So few of my students have actual experience working on a farm and being part of the food producing process.  This gallery of 38 photos around the world is a great visual to reinforce how important the harvest is for sustaining life on this planet.  The picture above shows the a Hmong hill tribe woman harvesting a rice terrace field at Mu Cang Chai district, northern Vietnamese province of Yen Bai. The World Bank on Oct. 7 lowered its 2013 growth forecast for East Asian developing countries to 7.1 percent and warned that a prolonged US fiscal crisis could be damaging to the region.

 

Tags: agriculture, food production, landscape, images.

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Tips for the Google Maps Guessing Game

Tips for the Google Maps Guessing Game | Mrs. Watson's Class | Scoop.it

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Nicholas Pringle's curator insight, June 3, 2013 7:44 AM

This has great potential for a education geography tool. Very creative!

fabio sousa's comment, June 3, 2013 9:00 AM
hshahda´~
Todd Parsons's curator insight, October 28, 2013 5:41 PM

Say goodbye to getting anything done...

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It’s a Small (and Cartographically Incorrect) World After All!

It’s a Small (and Cartographically Incorrect) World After All! | Mrs. Watson's Class | Scoop.it

Ever since my first visit to to Disneyland, I was intrigued by the  the ride 'It's a Small World After All."  As a youngster, it was an opportunity to get in cool boat ride that I always regretted half way into the ride once the song was firmly chiseled into my mind.  This blog post explores the curious and fascinating geographical imaginations, the visions of folk cultures and global harmony behind this Disneyland ride.  This fabulous map charts that vision. 


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melissa stjean's comment, September 4, 2012 12:20 PM
"It's a small world" is what thousands if not millions of kids hear on this ride a year. They are driven through the continents and are greated by happy faces of the natives to that land. The ride is somewhat dumbed down for kids, showing them what "its really like" in these countries, but the truth is most of the these countries are not clean, and happy as Disney makes them out to be. Though the ride is a good step to open kids minds about the world, but when they grow up they realize that its not that small, happy world afterall.
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HDC-Cemetery and Graveyard Interpretation

HDC-Cemetery and Graveyard Interpretation | Mrs. Watson's Class | Scoop.it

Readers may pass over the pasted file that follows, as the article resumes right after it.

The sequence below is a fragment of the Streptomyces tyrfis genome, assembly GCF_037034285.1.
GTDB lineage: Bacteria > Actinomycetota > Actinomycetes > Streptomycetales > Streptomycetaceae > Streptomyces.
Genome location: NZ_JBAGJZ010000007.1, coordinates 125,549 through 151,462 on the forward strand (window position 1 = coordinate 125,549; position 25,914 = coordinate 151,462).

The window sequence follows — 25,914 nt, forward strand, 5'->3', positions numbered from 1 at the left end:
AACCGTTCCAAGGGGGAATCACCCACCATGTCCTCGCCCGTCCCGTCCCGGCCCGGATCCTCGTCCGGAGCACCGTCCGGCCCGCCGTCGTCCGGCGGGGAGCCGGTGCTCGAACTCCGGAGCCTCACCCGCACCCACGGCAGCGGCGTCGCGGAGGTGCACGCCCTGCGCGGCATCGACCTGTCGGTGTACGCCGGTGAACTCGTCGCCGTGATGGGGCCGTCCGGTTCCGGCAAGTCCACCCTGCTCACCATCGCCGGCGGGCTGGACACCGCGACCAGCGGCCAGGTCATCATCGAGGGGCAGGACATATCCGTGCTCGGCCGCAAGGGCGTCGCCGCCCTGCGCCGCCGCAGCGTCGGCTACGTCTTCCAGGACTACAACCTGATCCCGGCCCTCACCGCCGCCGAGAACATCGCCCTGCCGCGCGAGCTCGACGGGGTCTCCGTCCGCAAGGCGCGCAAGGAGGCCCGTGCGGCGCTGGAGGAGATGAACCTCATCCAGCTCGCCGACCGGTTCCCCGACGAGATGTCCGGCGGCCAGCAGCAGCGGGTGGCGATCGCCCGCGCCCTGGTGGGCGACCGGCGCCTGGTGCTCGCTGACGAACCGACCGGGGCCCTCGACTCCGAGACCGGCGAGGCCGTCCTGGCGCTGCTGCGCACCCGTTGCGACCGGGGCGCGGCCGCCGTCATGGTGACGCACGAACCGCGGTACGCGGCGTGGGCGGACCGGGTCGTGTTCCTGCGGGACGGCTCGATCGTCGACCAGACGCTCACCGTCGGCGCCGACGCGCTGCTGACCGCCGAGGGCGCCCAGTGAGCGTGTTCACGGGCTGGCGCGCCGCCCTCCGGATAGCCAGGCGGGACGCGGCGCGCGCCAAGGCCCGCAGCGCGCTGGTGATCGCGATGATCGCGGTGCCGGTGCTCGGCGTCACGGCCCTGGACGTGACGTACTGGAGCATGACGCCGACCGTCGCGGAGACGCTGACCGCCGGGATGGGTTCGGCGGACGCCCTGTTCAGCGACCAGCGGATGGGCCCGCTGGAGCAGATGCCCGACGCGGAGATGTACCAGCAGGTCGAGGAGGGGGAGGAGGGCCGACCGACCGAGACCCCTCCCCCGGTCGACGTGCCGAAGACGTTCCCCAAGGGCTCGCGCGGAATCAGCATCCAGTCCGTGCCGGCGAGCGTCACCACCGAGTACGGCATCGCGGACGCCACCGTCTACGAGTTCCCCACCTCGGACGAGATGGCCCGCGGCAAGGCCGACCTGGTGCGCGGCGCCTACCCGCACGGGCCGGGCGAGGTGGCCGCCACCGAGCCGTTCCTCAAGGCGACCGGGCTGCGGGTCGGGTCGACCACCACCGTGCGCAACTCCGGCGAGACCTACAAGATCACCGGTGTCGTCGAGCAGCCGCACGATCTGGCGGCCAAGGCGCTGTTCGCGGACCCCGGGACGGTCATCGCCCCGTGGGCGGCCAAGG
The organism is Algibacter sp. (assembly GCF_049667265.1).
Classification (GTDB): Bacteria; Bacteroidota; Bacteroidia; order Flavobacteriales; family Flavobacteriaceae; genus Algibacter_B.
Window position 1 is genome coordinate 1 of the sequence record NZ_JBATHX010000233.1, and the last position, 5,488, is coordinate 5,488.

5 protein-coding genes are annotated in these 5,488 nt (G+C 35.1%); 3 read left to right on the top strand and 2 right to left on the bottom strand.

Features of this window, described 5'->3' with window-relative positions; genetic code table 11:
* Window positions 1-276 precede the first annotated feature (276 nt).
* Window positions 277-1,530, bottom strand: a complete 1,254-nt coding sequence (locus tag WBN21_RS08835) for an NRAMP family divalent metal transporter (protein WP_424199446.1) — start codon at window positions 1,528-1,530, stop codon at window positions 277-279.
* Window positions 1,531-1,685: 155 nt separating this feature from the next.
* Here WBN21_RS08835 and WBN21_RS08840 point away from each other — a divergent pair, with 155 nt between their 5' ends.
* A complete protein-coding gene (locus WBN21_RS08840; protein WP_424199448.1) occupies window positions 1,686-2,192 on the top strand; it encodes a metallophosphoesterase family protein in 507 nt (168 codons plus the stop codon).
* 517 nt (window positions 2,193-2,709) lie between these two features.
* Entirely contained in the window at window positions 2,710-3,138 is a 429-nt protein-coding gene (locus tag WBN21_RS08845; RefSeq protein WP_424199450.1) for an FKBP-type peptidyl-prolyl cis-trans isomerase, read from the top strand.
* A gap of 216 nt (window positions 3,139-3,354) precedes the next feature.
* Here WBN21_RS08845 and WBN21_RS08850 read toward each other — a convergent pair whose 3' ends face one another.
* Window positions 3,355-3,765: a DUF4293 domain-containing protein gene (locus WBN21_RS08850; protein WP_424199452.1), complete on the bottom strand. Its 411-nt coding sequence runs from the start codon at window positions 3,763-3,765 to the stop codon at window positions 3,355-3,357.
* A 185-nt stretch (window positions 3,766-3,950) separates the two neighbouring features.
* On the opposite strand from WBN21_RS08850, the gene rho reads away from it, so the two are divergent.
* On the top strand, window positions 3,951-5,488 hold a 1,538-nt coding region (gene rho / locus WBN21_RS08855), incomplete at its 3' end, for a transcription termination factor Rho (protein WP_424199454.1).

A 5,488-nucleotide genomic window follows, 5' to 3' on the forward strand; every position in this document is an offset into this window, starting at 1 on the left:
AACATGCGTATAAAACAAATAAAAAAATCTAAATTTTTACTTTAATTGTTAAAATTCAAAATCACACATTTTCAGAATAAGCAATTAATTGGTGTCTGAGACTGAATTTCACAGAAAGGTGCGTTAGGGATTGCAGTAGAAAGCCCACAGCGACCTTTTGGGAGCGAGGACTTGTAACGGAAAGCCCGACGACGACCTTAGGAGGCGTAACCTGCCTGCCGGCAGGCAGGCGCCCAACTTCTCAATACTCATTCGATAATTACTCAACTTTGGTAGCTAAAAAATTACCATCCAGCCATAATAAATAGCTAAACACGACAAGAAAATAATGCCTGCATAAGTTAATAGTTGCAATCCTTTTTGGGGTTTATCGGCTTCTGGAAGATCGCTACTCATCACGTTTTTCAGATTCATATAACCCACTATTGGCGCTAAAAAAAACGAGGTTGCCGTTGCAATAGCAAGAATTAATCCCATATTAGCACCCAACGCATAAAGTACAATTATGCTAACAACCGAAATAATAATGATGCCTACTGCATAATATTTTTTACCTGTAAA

HDC guide to interpreting graveyards and cemeteries...

 

How can cemeteries be a fertile ground for geography projects for students?  This website provides an intellectual background on how to interpret cemeteries and gravestones as a cultural landscape and a portal to local historical geographies. 


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Urban Visions in Music Videos

Music video by Counting Crows performing Big Yellow Taxi. (C) 2002 Interscope Geffen (A&M) Records A Division of UMG Recordings Inc.

 

This music video is a vivid portrayal of the cultural power of place and the deep emotional connection many people have to their neighborhoods.  What types of urban geographies are being critiqued by the original lyrics (orginally performed and written my Joni Mitchell) of this song?  What do the images portrayed in the video say to further this critique?  What type of urbanism are these performers advocating?  Given the context of this video, what priorities do you think city planners should consider when building and reshaping cities? 


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Roland Trudeau Jr.'s comment, July 30, 2012 11:52 AM
They are very much concerned with losing their history. Everything they knew when they were growing up is going to be transformed into a slab of concrete. I can certainly empathise with them, it must be extremely sad to see your childhood disapear. I forget the name of the comedian, but his routine involved a rant on parking lots being the most useless construct we could have ever come up with. An area you travel to just to go somewhere else.
Don Brown Jr's comment, July 30, 2012 11:17 PM
I never though about a parking space like that before. However when it comes to gentrification, how can you find a balance between the values of a local community and the needs of the larger society?